Experts list malaria herbal remedies harmful for men’s fertility

Experts, in a new study, have discouraged the indiscriminate use of antimalarial plants by men because of their potential to affect their fertility level. They had listed common malaria herbal remedies that are harmful for men’s fertility.

The researchers, in a review of 28 antimalarial plants, stated that although many men consume herbal preparations containing these plants in large or excessive quantities believing that it is safe, it is better discouraged when male contraception is not desired.

Many malaria herbal remedies are prepared with at least the leaf, bark or root of one of these medicinal plants. A large number of the people consume these antimalarial herbal remedies in large or excessive quantities, making them vulnerable to any male-factor antifertility effects of such plant remedies.

Globally, male factor is responsible for more than 50 per cent of infertility. It is a growing global health concern. In Nigeria, researchers are concerned that heavy dependence on antimalarial plant remedies may be a contributing factor to male infertility.

This review of commonly used antimalarial plant remedies experimentally validated as having male-factor antifertility effects in the 2019 Journal of Complementary and Integrative Medicine involved Kayode Ezekiel Adewole and Alfred Francis Attah.

The 28 antimalarial plants include Abrus precatorius (Oju ologbo in Yoruba or Damar Zaya in Hausa), garlic, Annona senegalensis (Abo in Yoruba, Gwandan daaji in Hausa and Uburu Rocha in Ibo), Alstonia boonei (Stool wood or Ahun in Yoruba), neem leaf and seed, Bridelia ferruginea (Kimi Hausa, Iralodan in Yoruba, and Ola in Igbo), Cajanus cajan (fio fio in Igbo, waken-masar in Hausa, and otili in Yoruba), pawpaw leaf and root, Chromolaena odorata (Christmas bush or Akintola-ta-ku (Yoruba), Tithonia diversifolia (Mexican sunflower)  and Crossopteryx febrifuga (kashin akuya in Hausa).

Others are Cryptolepis sanguinolenta (Akpaoku in Igbo and Gangamau in Hausa), turmeric, Cylicodiscus gabunensis (Okan), Ficus thonningii (wild fig), Khaya senegalensis (mahogany in English), Lippia multiflora (bush tea or ‘Efinrin Ajase’), Morinda lucida(Òruwó), Nauclea latifolia (Egbo egbesi in Yoruba, Ubulu inu  in Ibo and Tabasiya in Hausa), scent leaf, Phyllanthus amarus (Iyin Olobe in Yoruba), Picralima nitida (Osu-igwe in Igbo and Erin in Yoruba), Quassia amara (bitter-wood), Sphenocentrum jollyanum (Akerejupon in Yoruba  or Ibong Isong in Igbo), bitter leaf and Solenostemon monostachyus (Ntorikwot  in Ibibio and Olojogbodu in Yoruba).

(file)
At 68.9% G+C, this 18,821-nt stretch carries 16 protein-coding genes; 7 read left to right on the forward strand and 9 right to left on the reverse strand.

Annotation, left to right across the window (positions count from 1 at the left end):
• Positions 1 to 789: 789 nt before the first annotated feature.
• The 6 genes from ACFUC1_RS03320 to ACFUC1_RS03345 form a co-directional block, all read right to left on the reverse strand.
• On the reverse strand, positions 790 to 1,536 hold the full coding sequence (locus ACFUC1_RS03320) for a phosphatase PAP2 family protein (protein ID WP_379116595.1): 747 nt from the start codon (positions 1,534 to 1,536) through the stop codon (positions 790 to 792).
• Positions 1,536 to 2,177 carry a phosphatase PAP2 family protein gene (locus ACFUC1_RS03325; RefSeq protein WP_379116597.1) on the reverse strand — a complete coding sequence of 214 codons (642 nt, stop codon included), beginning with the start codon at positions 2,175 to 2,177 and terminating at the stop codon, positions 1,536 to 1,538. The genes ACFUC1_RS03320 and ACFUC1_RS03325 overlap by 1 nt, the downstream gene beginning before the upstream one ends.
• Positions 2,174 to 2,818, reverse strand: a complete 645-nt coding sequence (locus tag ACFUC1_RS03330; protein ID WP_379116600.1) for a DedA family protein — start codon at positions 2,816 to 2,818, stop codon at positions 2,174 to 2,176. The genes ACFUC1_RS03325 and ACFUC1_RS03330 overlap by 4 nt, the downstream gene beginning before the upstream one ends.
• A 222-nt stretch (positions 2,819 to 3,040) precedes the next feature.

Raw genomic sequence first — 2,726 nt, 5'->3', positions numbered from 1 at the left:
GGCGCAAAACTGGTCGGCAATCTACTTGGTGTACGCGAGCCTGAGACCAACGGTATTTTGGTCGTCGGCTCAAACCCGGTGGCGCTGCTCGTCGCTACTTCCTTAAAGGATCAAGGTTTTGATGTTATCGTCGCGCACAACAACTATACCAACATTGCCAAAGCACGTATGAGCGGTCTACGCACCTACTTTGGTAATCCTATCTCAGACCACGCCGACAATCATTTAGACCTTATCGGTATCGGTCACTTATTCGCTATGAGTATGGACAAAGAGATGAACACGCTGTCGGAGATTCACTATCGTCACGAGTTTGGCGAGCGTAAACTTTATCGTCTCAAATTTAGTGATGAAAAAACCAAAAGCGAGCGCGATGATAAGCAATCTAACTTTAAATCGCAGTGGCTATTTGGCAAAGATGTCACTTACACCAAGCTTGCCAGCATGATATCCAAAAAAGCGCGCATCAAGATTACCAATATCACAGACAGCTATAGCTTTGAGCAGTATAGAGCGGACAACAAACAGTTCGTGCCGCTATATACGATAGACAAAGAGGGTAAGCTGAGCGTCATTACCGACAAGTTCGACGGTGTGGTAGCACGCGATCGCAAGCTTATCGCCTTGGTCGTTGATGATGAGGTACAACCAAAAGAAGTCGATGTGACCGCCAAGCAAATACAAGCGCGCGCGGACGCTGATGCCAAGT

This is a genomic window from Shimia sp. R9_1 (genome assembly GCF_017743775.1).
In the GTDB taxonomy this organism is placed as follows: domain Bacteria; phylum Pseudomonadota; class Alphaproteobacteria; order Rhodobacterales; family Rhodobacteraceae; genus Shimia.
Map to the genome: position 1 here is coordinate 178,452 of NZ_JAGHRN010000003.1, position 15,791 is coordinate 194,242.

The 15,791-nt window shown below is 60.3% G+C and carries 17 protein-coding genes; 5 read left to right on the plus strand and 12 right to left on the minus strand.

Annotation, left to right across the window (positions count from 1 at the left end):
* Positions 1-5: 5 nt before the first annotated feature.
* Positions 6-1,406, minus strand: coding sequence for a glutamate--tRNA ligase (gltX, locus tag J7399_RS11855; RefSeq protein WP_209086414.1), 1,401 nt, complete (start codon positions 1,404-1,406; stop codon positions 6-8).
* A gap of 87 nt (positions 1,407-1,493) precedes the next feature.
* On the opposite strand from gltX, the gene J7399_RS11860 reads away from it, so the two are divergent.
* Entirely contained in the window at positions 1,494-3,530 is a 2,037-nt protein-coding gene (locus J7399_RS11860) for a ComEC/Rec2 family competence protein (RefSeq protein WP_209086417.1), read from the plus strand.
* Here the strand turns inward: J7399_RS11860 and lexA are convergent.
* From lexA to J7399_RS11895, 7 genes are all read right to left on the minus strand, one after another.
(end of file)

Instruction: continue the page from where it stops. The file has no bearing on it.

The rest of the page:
The male-factor antifertility effects of these plants include reduction of sperm quality, regulation of reproductive hormone levels and induction of lipid peroxidation.

According to the review, for instance, the ingestion of garlic for one month negatively affected testosterone secretion and sperm production. Furthermore, garlic powder consumption has been shown cause arrest of sperm production in rat following 70-day administration.

Similarly, root and leaf extract of paw paw extract made with water or alcohol decreased sperm counts, increased percentage of abnormal sperms, reduction in the testosterone level in the blood and severe destruction of the lining and cells of the of the testes.

It was reported that administration water extract of Annona senegalensis leaf for 21 days led to a significant decrease in the testis-body weight ratio and total protein content in the testes, an increase in testicular concentration of cholesterol, glycogen and malondialdehyde and degeneration of seminiferous tubules in rats.

In another study, the water wood ash extract of the whole plant taken significantly reduced sperm motility, sperm count, live/dead sperm as well as increase in abnormal sperm cells.

Furthermore, the administration of extract of neem stem bark soaked in ethanol for 10 weeks caused decrease in weights of testis, seminal vesicle and epididymis in experimental rats. The extract altered sperm count, morphology and viability and caused reduction in serum testosterone and luteinising hormone in rats such that the animals were unable to impregnate female rats during the experimental period.

Likewise, intake of bitter leaf extract soaked in ethanol for 56 days has been shown to cause testicular toxicity in rats. Its water extract when given for 15 days was reported to have adverse effects on sperm parameters (sperm count, morphology and viability) and caused degeneration of testis.

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